Wall Screw-moss - Tortula muralis
T. muralis is one of the first (and commonest) mosses that beginners will find. It grows in patches, tufts and neat cushions less than 1 cm tall. A long, smooth, silvery, excurrent nerve projects from the rounded leaf tip, making the moss look hoary grey when dry. The tongue-shaped leaf blade is 2 to 3.5 mm long, and twists and curls when dry, but the leaves spread away from each other when moist. The margins are recurved almost to the tip. The less common var. aestiva has a very short, excurrent green nerve. Narrowly cylindrical capsules develop from spring to autumn. They are held erect on a 1 to 2 cm long, purple seta, with a long peristome twisted into a spiral.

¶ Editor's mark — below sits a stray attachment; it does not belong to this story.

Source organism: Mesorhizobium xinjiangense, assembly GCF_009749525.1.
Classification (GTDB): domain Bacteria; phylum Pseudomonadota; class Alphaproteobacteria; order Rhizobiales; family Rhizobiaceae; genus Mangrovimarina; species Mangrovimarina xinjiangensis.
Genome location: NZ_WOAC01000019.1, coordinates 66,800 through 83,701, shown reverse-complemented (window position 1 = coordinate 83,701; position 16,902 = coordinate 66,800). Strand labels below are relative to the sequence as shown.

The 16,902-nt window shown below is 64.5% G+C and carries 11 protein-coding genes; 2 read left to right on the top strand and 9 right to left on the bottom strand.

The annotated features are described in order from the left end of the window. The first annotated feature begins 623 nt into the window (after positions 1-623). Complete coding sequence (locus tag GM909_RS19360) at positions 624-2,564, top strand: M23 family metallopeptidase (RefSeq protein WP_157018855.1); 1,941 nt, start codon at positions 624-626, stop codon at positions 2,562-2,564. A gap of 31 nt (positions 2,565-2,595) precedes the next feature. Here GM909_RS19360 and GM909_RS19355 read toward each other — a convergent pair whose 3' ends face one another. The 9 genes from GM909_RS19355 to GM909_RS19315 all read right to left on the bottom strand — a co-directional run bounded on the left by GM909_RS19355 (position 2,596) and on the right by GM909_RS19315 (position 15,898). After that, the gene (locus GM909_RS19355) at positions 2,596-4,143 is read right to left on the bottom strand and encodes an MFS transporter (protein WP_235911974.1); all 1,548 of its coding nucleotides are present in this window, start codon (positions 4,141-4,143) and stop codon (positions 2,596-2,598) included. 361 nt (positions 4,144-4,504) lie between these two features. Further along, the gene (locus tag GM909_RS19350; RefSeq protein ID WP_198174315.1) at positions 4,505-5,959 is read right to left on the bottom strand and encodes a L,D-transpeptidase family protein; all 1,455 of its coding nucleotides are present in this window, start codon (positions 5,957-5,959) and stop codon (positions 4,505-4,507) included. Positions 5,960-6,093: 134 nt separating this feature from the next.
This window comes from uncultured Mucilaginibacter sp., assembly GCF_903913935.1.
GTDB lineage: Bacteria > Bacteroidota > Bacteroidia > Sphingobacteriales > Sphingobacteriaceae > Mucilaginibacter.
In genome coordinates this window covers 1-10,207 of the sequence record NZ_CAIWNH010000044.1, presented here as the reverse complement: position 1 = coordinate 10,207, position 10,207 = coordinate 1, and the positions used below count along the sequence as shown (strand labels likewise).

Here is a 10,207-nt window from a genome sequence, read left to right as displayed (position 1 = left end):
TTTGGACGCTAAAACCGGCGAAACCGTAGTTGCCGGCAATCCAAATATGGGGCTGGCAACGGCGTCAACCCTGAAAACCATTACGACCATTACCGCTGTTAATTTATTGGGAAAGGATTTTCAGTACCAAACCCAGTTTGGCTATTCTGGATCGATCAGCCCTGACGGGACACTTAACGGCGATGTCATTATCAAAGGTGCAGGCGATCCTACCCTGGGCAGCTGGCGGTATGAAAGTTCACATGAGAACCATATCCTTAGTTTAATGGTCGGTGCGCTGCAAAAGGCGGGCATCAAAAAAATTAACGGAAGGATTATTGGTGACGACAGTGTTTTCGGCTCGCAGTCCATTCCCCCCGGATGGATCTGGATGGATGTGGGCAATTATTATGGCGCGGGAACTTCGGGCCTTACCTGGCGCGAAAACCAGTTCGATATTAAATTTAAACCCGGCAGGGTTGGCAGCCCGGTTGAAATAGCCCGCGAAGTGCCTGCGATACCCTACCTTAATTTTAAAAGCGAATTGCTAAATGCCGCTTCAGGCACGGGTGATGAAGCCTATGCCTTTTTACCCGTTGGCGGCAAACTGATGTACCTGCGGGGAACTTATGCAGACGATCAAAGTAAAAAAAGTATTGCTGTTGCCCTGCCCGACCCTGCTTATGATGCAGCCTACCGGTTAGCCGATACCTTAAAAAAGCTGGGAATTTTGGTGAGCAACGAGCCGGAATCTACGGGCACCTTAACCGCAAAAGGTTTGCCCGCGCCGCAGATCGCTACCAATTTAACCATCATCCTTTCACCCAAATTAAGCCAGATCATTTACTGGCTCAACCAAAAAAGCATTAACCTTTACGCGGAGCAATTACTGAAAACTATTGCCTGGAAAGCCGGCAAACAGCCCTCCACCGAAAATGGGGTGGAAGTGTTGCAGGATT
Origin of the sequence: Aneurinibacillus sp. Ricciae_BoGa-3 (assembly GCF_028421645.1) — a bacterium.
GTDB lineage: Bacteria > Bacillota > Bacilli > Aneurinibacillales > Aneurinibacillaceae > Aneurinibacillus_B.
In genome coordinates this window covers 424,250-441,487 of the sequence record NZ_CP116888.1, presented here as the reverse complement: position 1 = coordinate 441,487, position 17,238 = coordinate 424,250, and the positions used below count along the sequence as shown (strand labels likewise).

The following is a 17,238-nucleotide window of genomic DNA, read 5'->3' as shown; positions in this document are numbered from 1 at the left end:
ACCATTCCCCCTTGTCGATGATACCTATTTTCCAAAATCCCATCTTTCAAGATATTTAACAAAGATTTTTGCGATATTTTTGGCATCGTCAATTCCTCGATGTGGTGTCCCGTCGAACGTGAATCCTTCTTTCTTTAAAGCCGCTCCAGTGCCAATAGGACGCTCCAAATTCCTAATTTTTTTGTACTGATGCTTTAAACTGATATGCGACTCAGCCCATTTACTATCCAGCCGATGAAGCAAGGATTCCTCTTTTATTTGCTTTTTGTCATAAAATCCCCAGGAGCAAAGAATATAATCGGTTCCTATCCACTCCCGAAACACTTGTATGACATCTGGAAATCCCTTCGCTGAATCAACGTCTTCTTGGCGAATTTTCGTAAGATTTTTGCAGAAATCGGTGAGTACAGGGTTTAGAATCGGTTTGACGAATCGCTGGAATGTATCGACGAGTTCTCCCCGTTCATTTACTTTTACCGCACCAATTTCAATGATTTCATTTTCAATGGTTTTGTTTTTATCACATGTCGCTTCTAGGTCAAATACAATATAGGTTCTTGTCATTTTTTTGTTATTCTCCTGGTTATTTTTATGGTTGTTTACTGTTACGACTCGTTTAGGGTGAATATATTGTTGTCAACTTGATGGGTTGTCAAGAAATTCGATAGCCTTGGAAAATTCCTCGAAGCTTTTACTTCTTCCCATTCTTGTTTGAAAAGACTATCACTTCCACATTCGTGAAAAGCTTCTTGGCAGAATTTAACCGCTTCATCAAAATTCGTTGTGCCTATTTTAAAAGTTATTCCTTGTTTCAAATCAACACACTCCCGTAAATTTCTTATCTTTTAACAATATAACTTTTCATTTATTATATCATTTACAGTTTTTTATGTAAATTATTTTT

Capsules are characteristically upright.
T. muralis is the commonest moss on many mortared or base-rich walls – both of brick and stone – and can tolerate some shade. It also grows on concrete, roof tiles and other man-made structures, as well as outcrops of natural, base-rich rock, and much less commonly on trees and wood.
Widespread and common in Britain.
Common in Leicestershire and Rutland.
Leicestershire & Rutland Map
Enter a town or village to see local records
Yellow squares = NBN records (all known data)
Coloured circles = NatureSpot records:
- RED = 2020+
- DARK BLUE = 2015-2019
- LIGHT BLUE = pre 2015